When I arrived at the event hall, I was surprised by something else. The venue was vandalized with graffiti.

Then the German police intervened and canceled the event altogether because it was a danger to public safety, according to their claim, and they took everyone out of the hall immediately. We were made to stand in the street in the cold, and under the rain.

Outside a large crowd had amassed. More than a hundred supported the event, and dozens of pro-Israel protesters congregated, organized by a local right-wing Zionist activist. On the street, without planning and spontaneously, we organized a demonstration against these racist practices and the policy of silencing the mouths of Palestinians in Germany.

Throughout, Rasmea was the one who received the most severe attacks. She was taken to the nearest police station and the police handed her a file containing nearly 50 pages explaining her life and activities full of lies borrowed from the German media, right-wing advocacy groups the and Israeli media. In addition she was handed an order to prevent her participation in any political activity or gathering and any speaking engagement that day. The order also revoked her Schengen zone visa to Europe, taking effect no later than March 22, 2019. Her passport was confiscated and she was told to present herself at a foreign registration office the following week.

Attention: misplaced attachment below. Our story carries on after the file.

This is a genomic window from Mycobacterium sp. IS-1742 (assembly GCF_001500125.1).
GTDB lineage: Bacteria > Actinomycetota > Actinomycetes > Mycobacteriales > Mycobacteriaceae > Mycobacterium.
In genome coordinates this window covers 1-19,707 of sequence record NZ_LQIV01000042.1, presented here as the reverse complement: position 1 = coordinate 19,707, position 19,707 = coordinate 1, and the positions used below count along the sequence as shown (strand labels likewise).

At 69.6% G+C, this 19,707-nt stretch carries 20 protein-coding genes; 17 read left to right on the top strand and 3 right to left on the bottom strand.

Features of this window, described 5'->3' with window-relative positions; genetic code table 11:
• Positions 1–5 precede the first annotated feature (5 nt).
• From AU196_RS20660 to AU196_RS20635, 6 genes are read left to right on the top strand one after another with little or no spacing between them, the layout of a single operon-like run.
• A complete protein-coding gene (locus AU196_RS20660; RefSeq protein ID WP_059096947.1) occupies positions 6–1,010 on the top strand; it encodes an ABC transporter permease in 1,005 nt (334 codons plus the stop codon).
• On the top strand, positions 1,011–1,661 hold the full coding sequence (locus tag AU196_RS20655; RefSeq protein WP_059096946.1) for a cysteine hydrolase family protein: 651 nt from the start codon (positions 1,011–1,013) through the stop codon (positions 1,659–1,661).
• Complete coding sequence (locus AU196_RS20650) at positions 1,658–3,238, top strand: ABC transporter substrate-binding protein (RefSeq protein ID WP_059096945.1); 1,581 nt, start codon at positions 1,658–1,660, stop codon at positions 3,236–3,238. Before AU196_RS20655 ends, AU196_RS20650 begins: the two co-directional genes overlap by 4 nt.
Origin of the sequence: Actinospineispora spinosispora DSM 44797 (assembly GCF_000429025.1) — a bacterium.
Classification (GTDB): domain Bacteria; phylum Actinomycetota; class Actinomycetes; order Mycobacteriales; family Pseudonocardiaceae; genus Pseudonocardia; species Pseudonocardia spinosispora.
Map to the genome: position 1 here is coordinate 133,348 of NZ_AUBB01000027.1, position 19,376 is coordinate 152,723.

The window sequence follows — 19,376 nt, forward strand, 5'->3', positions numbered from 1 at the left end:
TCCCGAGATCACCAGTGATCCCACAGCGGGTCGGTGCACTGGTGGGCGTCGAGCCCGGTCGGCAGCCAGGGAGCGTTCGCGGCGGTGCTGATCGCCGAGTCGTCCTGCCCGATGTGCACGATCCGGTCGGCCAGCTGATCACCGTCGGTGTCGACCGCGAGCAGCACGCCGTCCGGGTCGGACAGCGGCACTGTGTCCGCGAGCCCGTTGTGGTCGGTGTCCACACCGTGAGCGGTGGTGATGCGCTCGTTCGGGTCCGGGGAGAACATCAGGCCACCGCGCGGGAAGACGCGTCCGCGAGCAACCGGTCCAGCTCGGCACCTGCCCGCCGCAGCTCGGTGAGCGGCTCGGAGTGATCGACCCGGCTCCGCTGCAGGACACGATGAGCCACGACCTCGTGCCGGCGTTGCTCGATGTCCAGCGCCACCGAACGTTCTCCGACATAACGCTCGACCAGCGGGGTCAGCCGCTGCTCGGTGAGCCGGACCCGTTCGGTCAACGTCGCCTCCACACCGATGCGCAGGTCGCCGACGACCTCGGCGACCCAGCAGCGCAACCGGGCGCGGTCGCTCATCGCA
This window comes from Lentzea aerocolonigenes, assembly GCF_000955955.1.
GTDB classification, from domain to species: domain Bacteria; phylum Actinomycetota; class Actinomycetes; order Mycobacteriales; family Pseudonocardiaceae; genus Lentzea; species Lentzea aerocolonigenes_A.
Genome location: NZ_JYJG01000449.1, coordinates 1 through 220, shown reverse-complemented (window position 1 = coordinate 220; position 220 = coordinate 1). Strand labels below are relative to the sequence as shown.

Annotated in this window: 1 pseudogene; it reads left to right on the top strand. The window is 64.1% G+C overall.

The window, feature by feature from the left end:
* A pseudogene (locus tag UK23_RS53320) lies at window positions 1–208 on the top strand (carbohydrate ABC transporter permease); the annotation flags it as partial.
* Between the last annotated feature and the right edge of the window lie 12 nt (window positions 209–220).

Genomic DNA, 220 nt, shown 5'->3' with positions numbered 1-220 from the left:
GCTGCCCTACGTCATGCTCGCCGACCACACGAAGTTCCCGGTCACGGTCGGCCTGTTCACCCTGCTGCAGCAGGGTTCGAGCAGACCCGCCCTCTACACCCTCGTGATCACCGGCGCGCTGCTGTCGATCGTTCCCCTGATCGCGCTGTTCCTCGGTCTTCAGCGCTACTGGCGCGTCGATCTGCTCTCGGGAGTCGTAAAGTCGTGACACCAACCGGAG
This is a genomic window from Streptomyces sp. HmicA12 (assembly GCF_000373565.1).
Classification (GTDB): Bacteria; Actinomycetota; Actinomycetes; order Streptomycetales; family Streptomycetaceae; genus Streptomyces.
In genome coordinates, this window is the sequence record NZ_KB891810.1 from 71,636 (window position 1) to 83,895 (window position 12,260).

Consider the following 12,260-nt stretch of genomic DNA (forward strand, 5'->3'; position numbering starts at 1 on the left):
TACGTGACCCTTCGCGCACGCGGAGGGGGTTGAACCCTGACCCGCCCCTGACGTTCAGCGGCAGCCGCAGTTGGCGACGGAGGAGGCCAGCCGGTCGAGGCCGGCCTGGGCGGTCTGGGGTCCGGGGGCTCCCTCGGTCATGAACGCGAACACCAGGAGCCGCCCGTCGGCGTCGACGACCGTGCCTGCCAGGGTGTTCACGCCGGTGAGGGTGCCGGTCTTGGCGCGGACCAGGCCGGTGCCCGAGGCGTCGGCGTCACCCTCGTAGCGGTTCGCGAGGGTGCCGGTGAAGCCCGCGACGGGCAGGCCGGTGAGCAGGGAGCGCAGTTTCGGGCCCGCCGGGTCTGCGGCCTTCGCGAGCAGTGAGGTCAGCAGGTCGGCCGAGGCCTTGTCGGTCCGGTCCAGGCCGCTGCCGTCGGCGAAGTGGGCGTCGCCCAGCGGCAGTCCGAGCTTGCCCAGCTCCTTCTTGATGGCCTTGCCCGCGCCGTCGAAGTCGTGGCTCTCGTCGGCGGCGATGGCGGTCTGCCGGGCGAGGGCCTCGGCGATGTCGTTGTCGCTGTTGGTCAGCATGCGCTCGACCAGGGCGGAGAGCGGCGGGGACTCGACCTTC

It was very unfortunate that the German government dealt with this issue this way because it only listened to one party and we Palestinians did not get an opportunity to explain the reasons for the panel and the purpose of its establishment. And they did not even think about asking us, the participants, about the fact of the harassment we experienced.

It is a painful feeling when a cultural or political event in which I was supposed to have participated in, specifically in Berlin, is cancelled. This is especially so as I have suffered a lot from systematic policies related to the occupation of Palestine and constant pressure from the Israeli Ministry of Culture on cultural institutions. Increasingly in Israel artistic and cultural works are being declared as conduits to terrorism that the state must abolish. I never imagined for a moment that I would relive the feelings of artistic sanction, or any degree of incitement to violence against me, in Europe too. Nor that I would witness a woman having her visa stripped because she was going to talk on a stage about an experience she first told the United Nations about nearly 40 years ago.  

I returned to Palestine because after this spontaneous demonstration I had nothing more to do in Germany. But Rasmea stayed in Germany and decided to fight and appeal the decision to deport her in this seemingly illegal way.